Iowa is known for three things; the Hawkeyes, corn, and the Iowa Caucus. The Hawkeyes of course being the more successful football team than their inner-state rivals, the Cyclones of Iowa State, however, politics usually rule the day. Iowa is in the heart of the Corn Belt, a driving issue in state and national politics in Iowa. It is also home to the first installment of the primary season for presidential elections; also known as the Iowa Caucus. Iowa’s caucus is paramount for candidates to have a good showing as it is considered proving ground for presidential hopefuls, adding legitimacy to an underdog or solidifying a front-runner’s lead.



In the past four of five elections Iowa has broken Democratic, only going red for Bush 43’s re-election. However, Iowa has two Republican Senators, Sen. Chuck Grassley who’s served since 1981 and Sen. Joni Ernst who was just elected in 2015. Iowa currently has 6 electoral college votes, so it isn’t necessarily a state like Ohio or Florida that can change the election in an instant, however, with a strategy more along the lines of a 50 state plan, Iowa could be crucial in putting a candidate over the top.


The 2016 Iowa Caucus saw Senator Ted Cruz (R-TX) and former Secretary of State Hillary Clinton take home the first place prize in their respective parties caucuses. On the Republican side, behind Cruz, Donald Trump came in a close second with Senator Marco Rubio (R-FL) coming in an unanticipated third place finish. Clinton held off Senator Bernie Sanders (I-VT) just enough to come in first place; however, Sanders did unexpectedly well, coming up short by just .3% of the vote. Cruz’s victory is of peculiar interest because he stated he wasn’t in favor of ethanol subsidies, a huge issue in Iowa, which would hurt corn farmers and their industry. Iowa is, however, a deeply religious state, an area of strength for Sen. Ted Cruz and could help to explain his victory. Sanders rode a lot of momentum out of the Iowa State and Iowa campuses to ignite his long-shot bid for the Democratic nomination.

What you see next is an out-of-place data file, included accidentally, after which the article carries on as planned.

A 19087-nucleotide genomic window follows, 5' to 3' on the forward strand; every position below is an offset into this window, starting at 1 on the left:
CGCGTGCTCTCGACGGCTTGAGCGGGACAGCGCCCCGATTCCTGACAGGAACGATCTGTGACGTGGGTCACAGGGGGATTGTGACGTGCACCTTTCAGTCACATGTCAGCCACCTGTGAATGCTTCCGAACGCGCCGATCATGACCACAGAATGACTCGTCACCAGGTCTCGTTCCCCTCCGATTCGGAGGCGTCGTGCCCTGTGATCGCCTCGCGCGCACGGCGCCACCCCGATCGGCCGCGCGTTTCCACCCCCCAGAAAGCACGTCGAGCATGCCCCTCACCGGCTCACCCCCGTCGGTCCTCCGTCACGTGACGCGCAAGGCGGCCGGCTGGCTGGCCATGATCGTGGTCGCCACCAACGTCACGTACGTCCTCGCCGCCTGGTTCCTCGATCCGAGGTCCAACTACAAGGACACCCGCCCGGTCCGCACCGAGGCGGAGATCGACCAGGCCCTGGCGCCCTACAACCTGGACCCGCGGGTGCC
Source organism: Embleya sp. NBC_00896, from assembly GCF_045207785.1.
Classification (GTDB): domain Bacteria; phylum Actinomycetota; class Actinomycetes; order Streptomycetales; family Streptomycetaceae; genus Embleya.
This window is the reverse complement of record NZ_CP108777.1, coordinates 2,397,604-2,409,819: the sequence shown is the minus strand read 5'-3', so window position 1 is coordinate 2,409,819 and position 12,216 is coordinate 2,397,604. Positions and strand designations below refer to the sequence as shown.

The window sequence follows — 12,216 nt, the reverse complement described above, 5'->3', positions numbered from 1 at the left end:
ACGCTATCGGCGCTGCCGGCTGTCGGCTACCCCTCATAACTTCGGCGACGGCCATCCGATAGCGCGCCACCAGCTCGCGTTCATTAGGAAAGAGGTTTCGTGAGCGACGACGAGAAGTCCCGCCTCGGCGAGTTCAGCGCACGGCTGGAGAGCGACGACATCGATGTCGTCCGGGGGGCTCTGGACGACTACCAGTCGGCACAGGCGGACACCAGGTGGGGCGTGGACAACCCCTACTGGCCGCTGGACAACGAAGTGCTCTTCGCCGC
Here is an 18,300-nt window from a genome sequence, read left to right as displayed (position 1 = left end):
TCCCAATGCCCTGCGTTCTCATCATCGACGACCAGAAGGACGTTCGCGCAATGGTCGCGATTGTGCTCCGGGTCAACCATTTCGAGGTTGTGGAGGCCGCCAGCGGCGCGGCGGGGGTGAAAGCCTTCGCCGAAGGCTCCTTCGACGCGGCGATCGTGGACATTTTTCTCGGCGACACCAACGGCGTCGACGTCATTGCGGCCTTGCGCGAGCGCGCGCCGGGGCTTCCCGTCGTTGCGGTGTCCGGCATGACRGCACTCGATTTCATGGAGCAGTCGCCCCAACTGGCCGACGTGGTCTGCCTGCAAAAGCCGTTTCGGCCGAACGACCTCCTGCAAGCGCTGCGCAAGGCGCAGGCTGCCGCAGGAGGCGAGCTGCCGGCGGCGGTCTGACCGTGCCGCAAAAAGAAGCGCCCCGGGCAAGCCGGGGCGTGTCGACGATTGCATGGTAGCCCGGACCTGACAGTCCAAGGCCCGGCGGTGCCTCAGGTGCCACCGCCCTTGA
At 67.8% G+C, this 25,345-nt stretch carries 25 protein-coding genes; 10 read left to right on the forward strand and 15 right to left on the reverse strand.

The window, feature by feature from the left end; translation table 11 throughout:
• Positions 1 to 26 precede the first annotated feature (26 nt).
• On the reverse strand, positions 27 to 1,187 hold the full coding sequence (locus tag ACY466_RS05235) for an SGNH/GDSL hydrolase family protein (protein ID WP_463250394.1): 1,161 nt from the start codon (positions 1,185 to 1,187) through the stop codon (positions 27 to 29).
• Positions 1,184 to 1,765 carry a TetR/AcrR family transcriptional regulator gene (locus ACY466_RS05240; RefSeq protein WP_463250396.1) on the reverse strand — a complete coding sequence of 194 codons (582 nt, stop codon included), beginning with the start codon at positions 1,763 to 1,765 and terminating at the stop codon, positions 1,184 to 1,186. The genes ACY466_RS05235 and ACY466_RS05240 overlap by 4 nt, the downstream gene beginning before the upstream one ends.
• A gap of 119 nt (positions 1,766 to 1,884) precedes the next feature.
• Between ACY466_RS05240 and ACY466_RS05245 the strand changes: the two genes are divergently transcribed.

Recent polling shows Iowa being a true toss-up. The RealClearPolitics (RCP) average has Trump up by .8% over Hillary Clinton. This is reflected by a recent poll by Simpson College and RABA Research showing Trump up by 1 point over Clinton; with a margin of error of 3 percent. Iowa will also choose to re-elect Sen. Grassley or his Democratic opponent Patty Judge. Grassley’s RCP average is at +8.6 percent, so he is looking at a pretty safe election. Iowa has four representatives in the House; three Republicans and one Democrat. All four of Iowa’s House Representatives are up for re-election and have an opposite party opponent. However, all four incumbents are expected to hold off their challengers.